More Negotiating Power

A good credit score gives you leverage to negotiate a lower interest rate on a credit card or a new loan. If you need more bargaining power, you can take advantage of other attractive offers that you’ve received from other companies based on your credit score. However, if you have a low credit score, creditors are unlikely to budge on loan terms, and you won’t have other credit offers or options. 

Get Approved for Higher Limits

Your borrowing capacity is based on your income and your credit score. One of the benefits of having a good credit score is that banks are willing to let you borrow more money because you’ve demonstrated that you pay back what you borrow on time. You may still get approved for some loans with a bad credit score, but the amount will be more limited.

Easier Approval for Rental Houses and Apartments

More landlords are using credit scores as part of their tenant screening process. A bad credit score, especially if it’s caused by a previous eviction or outstanding rental balance, can severely damage your chances of getting into an apartment. A good credit score saves you the time and hassle of finding a landlord that will approve renters with damaged credit. 

Better Car Insurance Rates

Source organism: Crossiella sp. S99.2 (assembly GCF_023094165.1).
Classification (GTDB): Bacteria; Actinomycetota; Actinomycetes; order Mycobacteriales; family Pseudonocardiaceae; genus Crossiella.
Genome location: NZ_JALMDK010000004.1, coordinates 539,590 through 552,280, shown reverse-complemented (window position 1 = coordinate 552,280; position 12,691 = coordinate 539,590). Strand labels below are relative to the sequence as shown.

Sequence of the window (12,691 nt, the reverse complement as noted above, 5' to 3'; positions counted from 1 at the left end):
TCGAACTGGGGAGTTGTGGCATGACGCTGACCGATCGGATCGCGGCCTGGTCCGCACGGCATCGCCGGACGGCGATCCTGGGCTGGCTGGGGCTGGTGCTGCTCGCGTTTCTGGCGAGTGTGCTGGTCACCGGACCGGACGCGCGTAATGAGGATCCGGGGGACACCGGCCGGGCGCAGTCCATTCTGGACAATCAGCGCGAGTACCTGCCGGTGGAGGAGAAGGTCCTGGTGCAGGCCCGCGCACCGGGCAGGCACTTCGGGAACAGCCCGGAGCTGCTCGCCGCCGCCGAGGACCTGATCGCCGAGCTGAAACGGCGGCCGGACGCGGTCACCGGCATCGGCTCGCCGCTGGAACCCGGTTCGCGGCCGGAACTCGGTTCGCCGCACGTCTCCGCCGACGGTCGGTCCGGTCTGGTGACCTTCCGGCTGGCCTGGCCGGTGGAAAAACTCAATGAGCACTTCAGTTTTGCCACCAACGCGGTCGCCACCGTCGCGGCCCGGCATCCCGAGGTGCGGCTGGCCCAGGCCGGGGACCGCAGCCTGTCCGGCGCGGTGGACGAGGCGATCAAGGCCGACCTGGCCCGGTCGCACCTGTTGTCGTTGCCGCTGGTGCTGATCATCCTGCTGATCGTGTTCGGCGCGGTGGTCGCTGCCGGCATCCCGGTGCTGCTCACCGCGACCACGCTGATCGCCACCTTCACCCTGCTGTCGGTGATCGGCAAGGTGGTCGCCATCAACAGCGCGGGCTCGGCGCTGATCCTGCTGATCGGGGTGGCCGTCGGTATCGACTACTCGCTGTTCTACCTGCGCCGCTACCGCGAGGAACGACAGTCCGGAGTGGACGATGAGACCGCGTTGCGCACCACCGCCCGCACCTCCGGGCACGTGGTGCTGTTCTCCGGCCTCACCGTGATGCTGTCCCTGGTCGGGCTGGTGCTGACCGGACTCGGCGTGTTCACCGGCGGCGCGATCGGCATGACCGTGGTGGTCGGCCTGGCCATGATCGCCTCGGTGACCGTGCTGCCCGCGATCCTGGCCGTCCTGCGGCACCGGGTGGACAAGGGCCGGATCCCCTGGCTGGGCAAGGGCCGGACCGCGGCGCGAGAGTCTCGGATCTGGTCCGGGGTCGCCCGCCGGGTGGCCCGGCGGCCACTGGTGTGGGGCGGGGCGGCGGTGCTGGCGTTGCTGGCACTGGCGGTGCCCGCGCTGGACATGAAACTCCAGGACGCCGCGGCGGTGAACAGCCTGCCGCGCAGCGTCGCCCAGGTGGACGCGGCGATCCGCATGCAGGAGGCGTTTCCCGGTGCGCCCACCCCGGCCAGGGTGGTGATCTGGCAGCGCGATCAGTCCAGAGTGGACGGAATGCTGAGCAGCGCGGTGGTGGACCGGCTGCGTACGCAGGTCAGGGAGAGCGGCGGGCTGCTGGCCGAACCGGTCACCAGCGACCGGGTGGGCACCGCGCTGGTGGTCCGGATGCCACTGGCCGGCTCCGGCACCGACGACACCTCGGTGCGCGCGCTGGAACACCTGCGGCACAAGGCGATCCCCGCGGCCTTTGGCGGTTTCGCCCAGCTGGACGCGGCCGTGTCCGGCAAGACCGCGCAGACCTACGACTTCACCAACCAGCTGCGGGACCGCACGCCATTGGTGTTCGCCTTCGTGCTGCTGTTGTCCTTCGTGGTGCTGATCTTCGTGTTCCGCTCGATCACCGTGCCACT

Add auto insurers to the list of companies that will use a bad credit score against you. Insurance companies use information from your credit report and insurance history to develop your insurance risk score, so they often penalize people who have low credit scores with higher insurance premiums. With a good credit score, you’ll typically pay less for insurance than similar applicants with lower credit scores.

Get a Cell Phone on Contract With No Security Deposit

Another drawback of having a bad credit score is that cell phone service providers may not give you a contract. Instead, you’ll have to choose one of those pay-as-you-go plans that have more expensive phones. At the least, you might have to pay extra on your contract until you’ve established yourself with the provider. People with good credit avoid paying a security deposit and may receive a discounted purchase price on the latest phones by signing a contract.

Avoid Security Deposits on Utilities

These deposits are sometimes $100 to $200 and a huge inconvenience when you’re relocating. You may not be planning to move soon, but a natural disaster or an unforeseen circumstance could change your plans. A good credit score means you won’t have to pay a security deposit when you establish utility service in your name or transfer service to another location.